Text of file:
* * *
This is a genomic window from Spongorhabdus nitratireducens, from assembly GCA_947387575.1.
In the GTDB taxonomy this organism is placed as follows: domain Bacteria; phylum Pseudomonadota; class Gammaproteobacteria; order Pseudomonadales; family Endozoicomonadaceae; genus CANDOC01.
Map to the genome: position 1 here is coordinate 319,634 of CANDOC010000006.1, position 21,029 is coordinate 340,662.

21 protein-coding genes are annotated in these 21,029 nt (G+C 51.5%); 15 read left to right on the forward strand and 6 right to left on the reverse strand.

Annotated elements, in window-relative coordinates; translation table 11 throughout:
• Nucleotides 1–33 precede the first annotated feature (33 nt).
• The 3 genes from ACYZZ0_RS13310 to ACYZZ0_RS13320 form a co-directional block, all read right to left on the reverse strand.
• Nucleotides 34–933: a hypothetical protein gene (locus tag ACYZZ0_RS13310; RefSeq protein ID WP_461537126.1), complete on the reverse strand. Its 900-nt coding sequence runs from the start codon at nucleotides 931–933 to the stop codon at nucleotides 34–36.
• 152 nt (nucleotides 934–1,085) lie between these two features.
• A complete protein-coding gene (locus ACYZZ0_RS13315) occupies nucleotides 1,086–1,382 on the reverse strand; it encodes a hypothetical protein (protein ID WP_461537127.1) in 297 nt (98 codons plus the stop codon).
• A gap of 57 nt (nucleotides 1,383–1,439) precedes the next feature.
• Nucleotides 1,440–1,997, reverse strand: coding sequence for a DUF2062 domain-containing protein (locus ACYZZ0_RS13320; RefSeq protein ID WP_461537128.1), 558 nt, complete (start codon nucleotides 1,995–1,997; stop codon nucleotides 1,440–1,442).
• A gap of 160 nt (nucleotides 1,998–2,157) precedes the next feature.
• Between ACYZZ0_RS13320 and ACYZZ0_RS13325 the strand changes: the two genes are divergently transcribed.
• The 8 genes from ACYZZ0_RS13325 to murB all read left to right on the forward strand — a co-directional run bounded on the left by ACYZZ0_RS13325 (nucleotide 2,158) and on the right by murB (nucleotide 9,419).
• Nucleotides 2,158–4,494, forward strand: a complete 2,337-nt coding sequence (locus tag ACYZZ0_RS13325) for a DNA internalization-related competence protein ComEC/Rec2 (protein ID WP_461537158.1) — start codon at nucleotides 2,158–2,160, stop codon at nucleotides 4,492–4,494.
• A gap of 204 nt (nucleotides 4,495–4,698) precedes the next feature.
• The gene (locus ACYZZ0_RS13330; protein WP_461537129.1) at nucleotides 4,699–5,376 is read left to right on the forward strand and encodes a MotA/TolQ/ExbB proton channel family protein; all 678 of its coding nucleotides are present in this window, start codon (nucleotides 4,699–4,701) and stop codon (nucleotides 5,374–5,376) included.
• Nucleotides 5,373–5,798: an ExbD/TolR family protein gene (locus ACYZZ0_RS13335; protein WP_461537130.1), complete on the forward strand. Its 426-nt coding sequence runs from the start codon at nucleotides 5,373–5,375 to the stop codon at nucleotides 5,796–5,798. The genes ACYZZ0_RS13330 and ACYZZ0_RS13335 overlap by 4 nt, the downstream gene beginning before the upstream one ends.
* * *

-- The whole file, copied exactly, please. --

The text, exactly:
This is a genomic window from Spongorhabdus nitratireducens, from assembly GCA_947387575.1.
In the GTDB taxonomy this organism is placed as follows: domain Bacteria; phylum Pseudomonadota; class Gammaproteobacteria; order Pseudomonadales; family Endozoicomonadaceae; genus CANDOC01.
Map to the genome: position 1 here is coordinate 319,634 of CANDOC010000006.1, position 21,029 is coordinate 340,662.

21 protein-coding genes are annotated in these 21,029 nt (G+C 51.5%); 15 read left to right on the forward strand and 6 right to left on the reverse strand.

Annotated elements, in window-relative coordinates; translation table 11 throughout:
• Nucleotides 1–33 precede the first annotated feature (33 nt).
• The 3 genes from ACYZZ0_RS13310 to ACYZZ0_RS13320 form a co-directional block, all read right to left on the reverse strand.
• Nucleotides 34–933: a hypothetical protein gene (locus tag ACYZZ0_RS13310; RefSeq protein ID WP_461537126.1), complete on the reverse strand. Its 900-nt coding sequence runs from the start codon at nucleotides 931–933 to the stop codon at nucleotides 34–36.
• 152 nt (nucleotides 934–1,085) lie between these two features.
• A complete protein-coding gene (locus ACYZZ0_RS13315) occupies nucleotides 1,086–1,382 on the reverse strand; it encodes a hypothetical protein (protein ID WP_461537127.1) in 297 nt (98 codons plus the stop codon).
• A gap of 57 nt (nucleotides 1,383–1,439) precedes the next feature.
• Nucleotides 1,440–1,997, reverse strand: coding sequence for a DUF2062 domain-containing protein (locus ACYZZ0_RS13320; RefSeq protein ID WP_461537128.1), 558 nt, complete (start codon nucleotides 1,995–1,997; stop codon nucleotides 1,440–1,442).
• A gap of 160 nt (nucleotides 1,998–2,157) precedes the next feature.
• Between ACYZZ0_RS13320 and ACYZZ0_RS13325 the strand changes: the two genes are divergently transcribed.
• The 8 genes from ACYZZ0_RS13325 to murB all read left to right on the forward strand — a co-directional run bounded on the left by ACYZZ0_RS13325 (nucleotide 2,158) and on the right by murB (nucleotide 9,419).
• Nucleotides 2,158–4,494, forward strand: a complete 2,337-nt coding sequence (locus tag ACYZZ0_RS13325) for a DNA internalization-related competence protein ComEC/Rec2 (protein ID WP_461537158.1) — start codon at nucleotides 2,158–2,160, stop codon at nucleotides 4,492–4,494.
• A gap of 204 nt (nucleotides 4,495–4,698) precedes the next feature.
• The gene (locus ACYZZ0_RS13330; protein WP_461537129.1) at nucleotides 4,699–5,376 is read left to right on the forward strand and encodes a MotA/TolQ/ExbB proton channel family protein; all 678 of its coding nucleotides are present in this window, start codon (nucleotides 4,699–4,701) and stop codon (nucleotides 5,374–5,376) included.
• Nucleotides 5,373–5,798: an ExbD/TolR family protein gene (locus ACYZZ0_RS13335; protein WP_461537130.1), complete on the forward strand. Its 426-nt coding sequence runs from the start codon at nucleotides 5,373–5,375 to the stop codon at nucleotides 5,796–5,798. The genes ACYZZ0_RS13330 and ACYZZ0_RS13335 overlap by 4 nt, the downstream gene beginning before the upstream one ends.